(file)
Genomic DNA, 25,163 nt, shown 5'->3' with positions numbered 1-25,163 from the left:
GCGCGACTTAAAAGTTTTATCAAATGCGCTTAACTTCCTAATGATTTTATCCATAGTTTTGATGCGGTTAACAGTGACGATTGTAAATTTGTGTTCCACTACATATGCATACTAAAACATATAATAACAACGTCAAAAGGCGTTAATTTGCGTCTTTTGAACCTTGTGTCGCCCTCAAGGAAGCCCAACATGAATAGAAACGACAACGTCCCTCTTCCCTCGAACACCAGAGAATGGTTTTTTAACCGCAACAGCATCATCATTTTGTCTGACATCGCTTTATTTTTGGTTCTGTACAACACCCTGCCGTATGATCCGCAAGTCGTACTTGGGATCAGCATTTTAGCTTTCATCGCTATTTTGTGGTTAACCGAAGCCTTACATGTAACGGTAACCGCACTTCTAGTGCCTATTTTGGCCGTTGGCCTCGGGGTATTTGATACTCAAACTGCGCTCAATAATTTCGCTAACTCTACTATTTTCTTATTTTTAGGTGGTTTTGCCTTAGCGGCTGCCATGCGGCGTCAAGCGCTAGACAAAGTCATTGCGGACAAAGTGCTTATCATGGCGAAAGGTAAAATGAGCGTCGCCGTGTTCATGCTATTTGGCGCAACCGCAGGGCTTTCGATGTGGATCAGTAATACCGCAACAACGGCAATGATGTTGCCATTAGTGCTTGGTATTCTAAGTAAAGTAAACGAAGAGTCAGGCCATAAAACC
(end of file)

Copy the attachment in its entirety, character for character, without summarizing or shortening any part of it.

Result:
Genomic DNA, 25,163 nt, shown 5'->3' with positions numbered 1-25,163 from the left:
GCGCGACTTAAAAGTTTTATCAAATGCGCTTAACTTCCTAATGATTTTATCCATAGTTTTGATGCGGTTAACAGTGACGATTGTAAATTTGTGTTCCACTACATATGCATACTAAAACATATAATAACAACGTCAAAAGGCGTTAATTTGCGTCTTTTGAACCTTGTGTCGCCCTCAAGGAAGCCCAACATGAATAGAAACGACAACGTCCCTCTTCCCTCGAACACCAGAGAATGGTTTTTTAACCGCAACAGCATCATCATTTTGTCTGACATCGCTTTATTTTTGGTTCTGTACAACACCCTGCCGTATGATCCGCAAGTCGTACTTGGGATCAGCATTTTAGCTTTCATCGCTATTTTGTGGTTAACCGAAGCCTTACATGTAACGGTAACCGCACTTCTAGTGCCTATTTTGGCCGTTGGCCTCGGGGTATTTGATACTCAAACTGCGCTCAATAATTTCGCTAACTCTACTATTTTCTTATTTTTAGGTGGTTTTGCCTTAGCGGCTGCCATGCGGCGTCAAGCGCTAGACAAAGTCATTGCGGACAAAGTGCTTATCATGGCGAAAGGTAAAATGAGCGTCGCCGTGTTCATGCTATTTGGCGCAACCGCAGGGCTTTCGATGTGGATCAGTAATACCGCAACAACGGCAATGATGTTGCCATTAGTGCTTGGTATTCTAAGTAAAGTAAACGAAGAGTCAGGCCATAAAACC